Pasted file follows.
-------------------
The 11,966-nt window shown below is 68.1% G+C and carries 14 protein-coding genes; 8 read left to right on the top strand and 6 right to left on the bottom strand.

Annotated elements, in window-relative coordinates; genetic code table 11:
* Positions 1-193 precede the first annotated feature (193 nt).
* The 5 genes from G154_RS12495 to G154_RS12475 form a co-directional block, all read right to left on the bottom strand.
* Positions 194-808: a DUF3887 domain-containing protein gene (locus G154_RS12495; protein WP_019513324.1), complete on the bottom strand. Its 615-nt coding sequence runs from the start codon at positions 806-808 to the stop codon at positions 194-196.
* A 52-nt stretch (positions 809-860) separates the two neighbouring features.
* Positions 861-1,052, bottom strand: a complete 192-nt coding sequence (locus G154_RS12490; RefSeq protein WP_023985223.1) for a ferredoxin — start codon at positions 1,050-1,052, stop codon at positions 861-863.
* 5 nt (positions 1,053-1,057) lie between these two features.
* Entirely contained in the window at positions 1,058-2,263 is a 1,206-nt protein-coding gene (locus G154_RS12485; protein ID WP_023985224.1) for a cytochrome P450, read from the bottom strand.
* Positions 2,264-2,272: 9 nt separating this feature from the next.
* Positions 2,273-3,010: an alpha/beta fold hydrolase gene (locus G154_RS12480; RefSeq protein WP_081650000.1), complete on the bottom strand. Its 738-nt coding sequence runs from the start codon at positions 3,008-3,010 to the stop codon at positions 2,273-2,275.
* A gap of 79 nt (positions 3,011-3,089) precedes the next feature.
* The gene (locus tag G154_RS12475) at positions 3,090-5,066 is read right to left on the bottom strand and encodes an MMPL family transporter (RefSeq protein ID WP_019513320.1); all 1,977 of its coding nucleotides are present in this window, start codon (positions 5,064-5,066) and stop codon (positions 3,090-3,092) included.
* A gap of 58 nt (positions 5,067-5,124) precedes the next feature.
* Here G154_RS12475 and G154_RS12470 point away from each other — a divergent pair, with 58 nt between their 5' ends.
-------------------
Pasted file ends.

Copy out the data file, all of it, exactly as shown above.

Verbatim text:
The 11,966-nt window shown below is 68.1% G+C and carries 14 protein-coding genes; 8 read left to right on the top strand and 6 right to left on the bottom strand.

Annotated elements, in window-relative coordinates; genetic code table 11:
* Positions 1-193 precede the first annotated feature (193 nt).
* The 5 genes from G154_RS12495 to G154_RS12475 form a co-directional block, all read right to left on the bottom strand.
* Positions 194-808: a DUF3887 domain-containing protein gene (locus G154_RS12495; protein WP_019513324.1), complete on the bottom strand. Its 615-nt coding sequence runs from the start codon at positions 806-808 to the stop codon at positions 194-196.
* A 52-nt stretch (positions 809-860) separates the two neighbouring features.
* Positions 861-1,052, bottom strand: a complete 192-nt coding sequence (locus G154_RS12490; RefSeq protein WP_023985223.1) for a ferredoxin — start codon at positions 1,050-1,052, stop codon at positions 861-863.
* 5 nt (positions 1,053-1,057) lie between these two features.
* Entirely contained in the window at positions 1,058-2,263 is a 1,206-nt protein-coding gene (locus G154_RS12485; protein ID WP_023985224.1) for a cytochrome P450, read from the bottom strand.
* Positions 2,264-2,272: 9 nt separating this feature from the next.
* Positions 2,273-3,010: an alpha/beta fold hydrolase gene (locus G154_RS12480; RefSeq protein WP_081650000.1), complete on the bottom strand. Its 738-nt coding sequence runs from the start codon at positions 3,008-3,010 to the stop codon at positions 2,273-2,275.
* A gap of 79 nt (positions 3,011-3,089) precedes the next feature.
* The gene (locus tag G154_RS12475) at positions 3,090-5,066 is read right to left on the bottom strand and encodes an MMPL family transporter (RefSeq protein ID WP_019513320.1); all 1,977 of its coding nucleotides are present in this window, start codon (positions 5,064-5,066) and stop codon (positions 3,090-3,092) included.
* A gap of 58 nt (positions 5,067-5,124) precedes the next feature.
* Here G154_RS12475 and G154_RS12470 point away from each other — a divergent pair, with 58 nt between their 5' ends.